Exclusive: Carl Monday uncovers FBI & CPD investigation into - 19 Action News|Cleveland, OH|News, Weather, Sports

Exclusive: Carl Monday uncovers FBI & CPD investigation into $100 homebuyer program

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CLEVELAND, OH (WOIO) -  A program that put potential home buyers in a house for just a hundred bucks, is under investigation by Cleveland Police and the FBI.

The city says it launched the probe, after discovering some people lived in homes they didn't even own.

In fact they even purchased them through individuals who had no business selling them.

Cleveland streets, the nations so-called "Foreclosure Capital", are lined with boarded-up, abandoned properties.

But last year, the city teamed-up with the federal government, on a program promising to pump new life into our neighborhoods. A program that made low budget homes available for just $100.

It seemed like a bargain to most. 

"Because it was a city program, I trusted the city. I thought I could trust the city," Deia West.

Deia West and her husband Glenn bought this house through the city program. 10 months later, they still haven't moved in, and the city changed the locks.

"He told me don't go back into that property, it was owned by the city of Cleveland. If we go back in there, we're trespassing," Barb Shuer.

Barb Shuer bought her $100 home for $6,100 in May of 2009. And despite the additional $10,000 in repairs she's already made to the home, the city told her to get out.

"I was shammed. Yea. Bamboozled," Barb Shuer.

But Barb wasn't the only one.

"It's caused a lot of hardship. I had to temporarily stay with parents," Cliff Horn.

Cliff Horn and his wife, pregnant with twins, are still waiting to move into the home they thought they bought under the $100 program.

Just like Deia and Glenn West, he was charged $6,100.

"I want my money. I've been robbed. Point blank, I've been robbed," Glenn West.

During a meeting with the West's the city's Regional Development Director Chris Warren told them that they should have never paid that much.

"This is a hundred dollar program," Chris Warren.

Warren also told them that Cleveland Police and the FBI are investigating the two guys, James Wilson and David Mays, who handled the home sales to the West's and others.

Mays tells 19 Action News Investigator Carl Monday that he typically charges $3,000 for his services. He says the fee was approved by the city itself.

But Development Chief Chris Warren told the West's that Mays, and Wilson had no business representing the homeowners.

"We learned that Mr. Mays, and probably Mr. Wilson were involved in a scam. They were taking money from people for properties they didn't own nor did they have authority to take money or to represent that they had any authority whatsoever. The properties are owned by the city of Cleveland. They had zero authority to do that."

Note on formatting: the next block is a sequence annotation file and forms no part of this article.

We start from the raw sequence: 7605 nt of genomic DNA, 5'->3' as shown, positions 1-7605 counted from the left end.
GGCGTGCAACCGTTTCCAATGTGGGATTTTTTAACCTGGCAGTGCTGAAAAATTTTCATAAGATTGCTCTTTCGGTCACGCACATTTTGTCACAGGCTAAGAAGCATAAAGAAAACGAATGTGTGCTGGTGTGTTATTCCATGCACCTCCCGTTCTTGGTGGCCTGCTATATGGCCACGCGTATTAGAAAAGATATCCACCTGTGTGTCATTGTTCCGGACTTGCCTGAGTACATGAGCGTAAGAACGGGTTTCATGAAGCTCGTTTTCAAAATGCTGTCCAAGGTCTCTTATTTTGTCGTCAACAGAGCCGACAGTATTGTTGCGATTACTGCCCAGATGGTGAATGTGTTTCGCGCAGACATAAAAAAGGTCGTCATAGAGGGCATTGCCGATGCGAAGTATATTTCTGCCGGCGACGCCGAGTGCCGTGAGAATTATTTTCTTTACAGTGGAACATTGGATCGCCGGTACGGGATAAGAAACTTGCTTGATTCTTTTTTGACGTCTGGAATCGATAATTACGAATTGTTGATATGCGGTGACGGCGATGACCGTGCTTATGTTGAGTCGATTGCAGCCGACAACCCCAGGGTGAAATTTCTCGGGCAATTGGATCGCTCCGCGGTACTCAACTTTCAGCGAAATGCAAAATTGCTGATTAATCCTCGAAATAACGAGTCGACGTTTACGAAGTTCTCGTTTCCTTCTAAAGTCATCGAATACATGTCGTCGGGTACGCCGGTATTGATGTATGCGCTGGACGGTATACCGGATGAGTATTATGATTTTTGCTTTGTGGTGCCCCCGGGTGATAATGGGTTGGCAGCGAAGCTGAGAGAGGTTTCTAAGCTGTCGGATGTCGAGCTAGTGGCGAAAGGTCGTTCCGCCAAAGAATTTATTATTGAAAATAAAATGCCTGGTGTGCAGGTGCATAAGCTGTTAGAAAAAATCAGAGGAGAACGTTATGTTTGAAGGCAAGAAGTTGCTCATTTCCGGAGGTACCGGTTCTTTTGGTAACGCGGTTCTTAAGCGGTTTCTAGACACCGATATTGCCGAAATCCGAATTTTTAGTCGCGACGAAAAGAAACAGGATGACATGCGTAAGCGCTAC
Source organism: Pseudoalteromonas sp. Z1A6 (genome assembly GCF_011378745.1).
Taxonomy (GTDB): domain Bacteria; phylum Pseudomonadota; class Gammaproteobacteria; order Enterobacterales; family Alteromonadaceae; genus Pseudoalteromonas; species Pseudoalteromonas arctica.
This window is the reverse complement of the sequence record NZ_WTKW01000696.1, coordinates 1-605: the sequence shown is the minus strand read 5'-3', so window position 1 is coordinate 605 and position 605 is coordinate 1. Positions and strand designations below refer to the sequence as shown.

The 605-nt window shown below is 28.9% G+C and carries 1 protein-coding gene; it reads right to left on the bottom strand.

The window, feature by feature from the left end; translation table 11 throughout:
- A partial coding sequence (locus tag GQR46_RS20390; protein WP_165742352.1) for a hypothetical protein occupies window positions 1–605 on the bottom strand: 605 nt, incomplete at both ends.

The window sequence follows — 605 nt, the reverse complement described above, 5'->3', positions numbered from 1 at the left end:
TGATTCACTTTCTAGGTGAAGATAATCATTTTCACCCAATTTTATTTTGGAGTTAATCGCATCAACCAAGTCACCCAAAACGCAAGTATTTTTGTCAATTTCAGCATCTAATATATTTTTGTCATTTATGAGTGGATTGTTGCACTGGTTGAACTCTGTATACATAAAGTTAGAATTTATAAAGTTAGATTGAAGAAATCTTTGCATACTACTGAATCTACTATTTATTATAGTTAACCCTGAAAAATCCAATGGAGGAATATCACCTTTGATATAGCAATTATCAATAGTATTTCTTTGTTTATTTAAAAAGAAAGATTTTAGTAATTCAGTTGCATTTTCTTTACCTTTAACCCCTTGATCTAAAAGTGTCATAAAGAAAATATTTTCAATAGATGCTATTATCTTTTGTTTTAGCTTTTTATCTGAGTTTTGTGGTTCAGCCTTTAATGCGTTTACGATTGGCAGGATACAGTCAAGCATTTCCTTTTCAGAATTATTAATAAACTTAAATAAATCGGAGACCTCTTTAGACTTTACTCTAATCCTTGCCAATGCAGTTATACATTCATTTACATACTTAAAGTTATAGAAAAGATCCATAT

Mays did provide Carl Monday with dozens of documents that show he tried to work with the city, after the city cut off funding for the group he worked for, The Euclid/St. Clair Coalition. The Mayor's office says Euclid/St. Clair Coalition was dumped because of "poor performance." Mays says the city's to blame for dragging its feet.

"The problem is, we don't know why the city has not done what they had to do to transfer the properties to the individuals."

But Mays past can't be ignored.

He once played quarterback for the Cleveland Browns, but it was his work as a dentist that got him sacked.

In 1990, Carl Monday exposed Mays in what turned out to be a $2.7 million welfare scam. He went to prison for five years.

And James Wilson, who also did time for rape, says he and Mays was only trying to make an honest buck on the city housing program.

"I don't think Mr. Mays ripped anybody off in my honest opinion," James Wilson.

But Mayor Jackson's office has confirmed that both James and Mays are under criminal investigation, suspected of taking advantage of a program that was supposed to help rebuild our city, not tear it down.

"We were sold a dream. And it ended up being a nightmare," Deia West.

The city is now out of the program, with most of the still available homes shifted to the county's land bank.

Meanwhile, the mayor's office says it is working closely with the homeowners they say have been scammed, and are trying to help them get title to the homes and get their money back.

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